A few weeks ago I posted about meeting David Kirby, author of Death at Sea World and Naomi Rose, the book's "main character". If you missed it, you can find that post HERE
Due to the craziness of the holiday season and the start of the Ocean Advocates blog, it has taken me a while to finish reading it.
Death at SeaWorld chronicles Naomi's life, from her childhood up through her current work. Naomi is responsible for much of the research known about orcas in captivity. David explains much of her research in the book, including her dissertation on the social dynamics of male killer whales. Her first job working with Humane Society International started with the push of bringing captivity issues into the public eye following the release of the popular Free Willy movie. Naomi has also been pivotal in other work including the eventual release of Keiko (AKA "Willy"), advocating for the SeaWorld whales and the recent OSHA hearing.
Death at SeaWorld then alternates to take an amazing look inside the horrific world of captivity and the history of many of the orcas kept there and other parks. The book delves into the behind the scenes "off behavior" episodes that not only never made it into the public eye, but were often kept hidden from the very trainers that risk their lives every day working with the whales.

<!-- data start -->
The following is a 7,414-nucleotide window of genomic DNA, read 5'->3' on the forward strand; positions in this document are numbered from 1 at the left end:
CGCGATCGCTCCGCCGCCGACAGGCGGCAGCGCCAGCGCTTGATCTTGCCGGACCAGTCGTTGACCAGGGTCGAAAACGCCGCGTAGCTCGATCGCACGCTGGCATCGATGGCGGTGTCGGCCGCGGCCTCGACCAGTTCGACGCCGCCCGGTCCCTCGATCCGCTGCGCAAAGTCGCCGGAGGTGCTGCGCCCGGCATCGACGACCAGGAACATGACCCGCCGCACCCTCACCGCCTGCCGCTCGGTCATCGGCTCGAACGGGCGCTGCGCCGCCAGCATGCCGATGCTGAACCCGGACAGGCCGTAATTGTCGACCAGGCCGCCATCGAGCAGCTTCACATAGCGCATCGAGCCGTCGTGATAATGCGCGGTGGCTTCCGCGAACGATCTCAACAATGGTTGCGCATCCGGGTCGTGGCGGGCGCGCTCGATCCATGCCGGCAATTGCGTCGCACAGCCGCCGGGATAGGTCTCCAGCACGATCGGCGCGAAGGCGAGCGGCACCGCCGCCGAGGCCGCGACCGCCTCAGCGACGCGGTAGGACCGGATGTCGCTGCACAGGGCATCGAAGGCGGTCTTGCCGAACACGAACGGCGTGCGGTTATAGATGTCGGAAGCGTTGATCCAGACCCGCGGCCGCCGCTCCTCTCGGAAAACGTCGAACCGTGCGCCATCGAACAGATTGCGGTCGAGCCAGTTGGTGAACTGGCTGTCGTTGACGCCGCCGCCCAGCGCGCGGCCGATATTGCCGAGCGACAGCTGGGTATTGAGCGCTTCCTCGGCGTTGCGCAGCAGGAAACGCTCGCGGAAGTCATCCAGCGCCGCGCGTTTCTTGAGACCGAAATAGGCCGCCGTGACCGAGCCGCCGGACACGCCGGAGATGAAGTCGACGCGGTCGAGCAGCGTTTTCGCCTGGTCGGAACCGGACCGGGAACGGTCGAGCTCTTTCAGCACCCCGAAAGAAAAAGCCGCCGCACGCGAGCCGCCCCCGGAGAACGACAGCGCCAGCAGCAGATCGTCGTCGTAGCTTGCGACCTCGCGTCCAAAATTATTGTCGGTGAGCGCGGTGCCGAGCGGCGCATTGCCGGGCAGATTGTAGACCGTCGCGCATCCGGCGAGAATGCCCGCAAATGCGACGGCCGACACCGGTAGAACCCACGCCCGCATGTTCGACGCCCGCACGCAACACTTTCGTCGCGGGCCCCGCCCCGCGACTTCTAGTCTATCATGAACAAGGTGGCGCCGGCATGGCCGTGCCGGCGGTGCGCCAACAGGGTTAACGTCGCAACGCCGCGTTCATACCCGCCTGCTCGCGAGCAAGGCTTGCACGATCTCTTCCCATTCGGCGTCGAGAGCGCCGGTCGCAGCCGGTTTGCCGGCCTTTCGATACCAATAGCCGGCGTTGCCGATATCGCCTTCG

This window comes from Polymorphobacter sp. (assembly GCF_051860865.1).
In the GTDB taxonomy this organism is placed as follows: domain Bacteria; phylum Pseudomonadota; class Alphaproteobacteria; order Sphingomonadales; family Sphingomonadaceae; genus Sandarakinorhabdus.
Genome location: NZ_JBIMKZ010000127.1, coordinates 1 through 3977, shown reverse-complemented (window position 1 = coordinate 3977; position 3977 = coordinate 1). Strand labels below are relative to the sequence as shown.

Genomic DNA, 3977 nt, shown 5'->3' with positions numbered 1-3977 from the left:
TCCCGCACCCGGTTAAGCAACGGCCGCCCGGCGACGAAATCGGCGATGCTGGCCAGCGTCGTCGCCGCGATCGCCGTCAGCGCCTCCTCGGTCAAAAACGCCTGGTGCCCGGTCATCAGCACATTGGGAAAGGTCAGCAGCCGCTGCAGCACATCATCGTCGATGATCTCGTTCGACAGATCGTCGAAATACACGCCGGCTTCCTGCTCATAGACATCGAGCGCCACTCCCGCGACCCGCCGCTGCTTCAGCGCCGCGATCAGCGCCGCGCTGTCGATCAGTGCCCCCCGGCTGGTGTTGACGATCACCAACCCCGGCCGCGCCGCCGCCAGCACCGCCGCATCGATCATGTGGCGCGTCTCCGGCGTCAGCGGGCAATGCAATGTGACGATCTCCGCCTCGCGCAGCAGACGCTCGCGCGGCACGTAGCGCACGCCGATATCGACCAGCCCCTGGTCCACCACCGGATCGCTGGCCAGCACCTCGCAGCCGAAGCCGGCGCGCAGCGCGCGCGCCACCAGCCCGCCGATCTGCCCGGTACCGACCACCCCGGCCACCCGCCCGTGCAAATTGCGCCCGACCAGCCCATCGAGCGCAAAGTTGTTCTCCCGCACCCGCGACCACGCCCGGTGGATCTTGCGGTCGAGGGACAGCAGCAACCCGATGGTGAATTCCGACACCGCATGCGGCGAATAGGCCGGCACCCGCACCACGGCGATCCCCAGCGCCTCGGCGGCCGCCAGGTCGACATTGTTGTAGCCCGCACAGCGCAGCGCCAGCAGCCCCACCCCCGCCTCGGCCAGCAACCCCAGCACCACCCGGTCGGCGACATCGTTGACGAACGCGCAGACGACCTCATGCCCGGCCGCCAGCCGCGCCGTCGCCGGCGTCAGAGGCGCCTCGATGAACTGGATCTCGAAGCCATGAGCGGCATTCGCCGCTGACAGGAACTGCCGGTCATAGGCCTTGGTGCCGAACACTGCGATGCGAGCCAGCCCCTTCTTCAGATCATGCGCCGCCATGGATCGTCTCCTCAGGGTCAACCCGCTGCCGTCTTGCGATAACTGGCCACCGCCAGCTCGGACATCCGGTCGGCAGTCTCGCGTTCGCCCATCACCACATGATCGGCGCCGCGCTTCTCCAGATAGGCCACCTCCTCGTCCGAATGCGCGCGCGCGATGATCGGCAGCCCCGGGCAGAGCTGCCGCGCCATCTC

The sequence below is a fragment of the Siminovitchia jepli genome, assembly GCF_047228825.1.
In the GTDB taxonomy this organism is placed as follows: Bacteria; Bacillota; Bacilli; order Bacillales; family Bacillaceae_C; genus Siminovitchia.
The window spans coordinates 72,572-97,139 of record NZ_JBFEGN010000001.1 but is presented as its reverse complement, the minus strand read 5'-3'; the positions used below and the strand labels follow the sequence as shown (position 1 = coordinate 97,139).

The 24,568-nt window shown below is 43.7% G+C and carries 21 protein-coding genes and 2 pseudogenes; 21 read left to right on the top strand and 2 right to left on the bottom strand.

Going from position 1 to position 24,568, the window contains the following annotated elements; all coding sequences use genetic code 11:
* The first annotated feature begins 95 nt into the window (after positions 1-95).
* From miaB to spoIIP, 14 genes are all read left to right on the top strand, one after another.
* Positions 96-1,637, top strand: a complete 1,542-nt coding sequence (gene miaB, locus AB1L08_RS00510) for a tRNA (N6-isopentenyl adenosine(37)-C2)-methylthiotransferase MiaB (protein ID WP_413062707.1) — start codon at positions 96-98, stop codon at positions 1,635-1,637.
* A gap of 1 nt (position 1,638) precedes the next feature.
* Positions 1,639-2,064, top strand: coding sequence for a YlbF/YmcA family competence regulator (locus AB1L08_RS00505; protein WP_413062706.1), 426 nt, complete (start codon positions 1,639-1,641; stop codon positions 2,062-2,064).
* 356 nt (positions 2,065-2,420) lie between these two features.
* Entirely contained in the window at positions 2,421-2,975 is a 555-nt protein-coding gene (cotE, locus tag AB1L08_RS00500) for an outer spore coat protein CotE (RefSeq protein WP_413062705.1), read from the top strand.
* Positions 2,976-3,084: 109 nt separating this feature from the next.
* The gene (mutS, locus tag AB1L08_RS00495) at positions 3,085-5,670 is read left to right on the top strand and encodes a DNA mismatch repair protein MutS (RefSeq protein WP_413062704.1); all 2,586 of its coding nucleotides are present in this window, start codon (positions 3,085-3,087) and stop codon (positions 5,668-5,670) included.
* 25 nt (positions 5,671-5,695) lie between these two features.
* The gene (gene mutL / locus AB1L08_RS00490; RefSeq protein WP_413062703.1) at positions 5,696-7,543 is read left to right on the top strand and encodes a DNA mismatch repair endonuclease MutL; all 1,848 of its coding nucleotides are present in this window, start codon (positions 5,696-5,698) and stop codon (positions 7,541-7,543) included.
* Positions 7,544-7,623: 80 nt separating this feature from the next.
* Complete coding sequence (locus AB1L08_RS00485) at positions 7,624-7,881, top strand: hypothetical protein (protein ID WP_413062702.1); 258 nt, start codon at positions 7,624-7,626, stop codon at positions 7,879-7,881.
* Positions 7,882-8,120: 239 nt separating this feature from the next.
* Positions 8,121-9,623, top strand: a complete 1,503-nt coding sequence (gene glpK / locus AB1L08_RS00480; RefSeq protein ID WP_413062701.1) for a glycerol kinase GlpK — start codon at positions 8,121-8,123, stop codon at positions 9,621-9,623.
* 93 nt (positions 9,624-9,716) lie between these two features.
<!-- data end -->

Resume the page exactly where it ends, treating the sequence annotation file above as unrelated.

Former trainers including Jeff Ventre, Samantha Berg and Carol Ray give an inside look at some of these incidents behind the scenes. Missing information in incident reports and animal profiles, SeaWorld's pressure and pursuations, etc. As a former season ticket holder who dreamed of becoming a whale trainer at one time, these stories were appalling!
Of course, the main story in Death at SeaWorld is the horrific death of trainer Dawn Brancheau in 2010 by Tillikum, AKA Tilly. The book details Tillikum's capture from Iceland, as well as his aggressive past. Tilly was first held in Sea Land of the Pacific where he killed his first trainer, Keltie Byrne, in 1991. He was brought to SeaWorld Orlando via an emergency importation permit in January 1992. Trainers were not made aware of how dangerous he was. They were taught or programmed to think that it was their fault any time any whale went "off behavior". Details of Daniel Dukes, the second fatality caused by Tilly in 1999, were also included.
Death at SeaWorld exposes some awful truths and the research behind them. It will definitely change your mind about ever going to see another whale (or dolphin) show again, at least I hope it will.
For more information, check out David's site HERE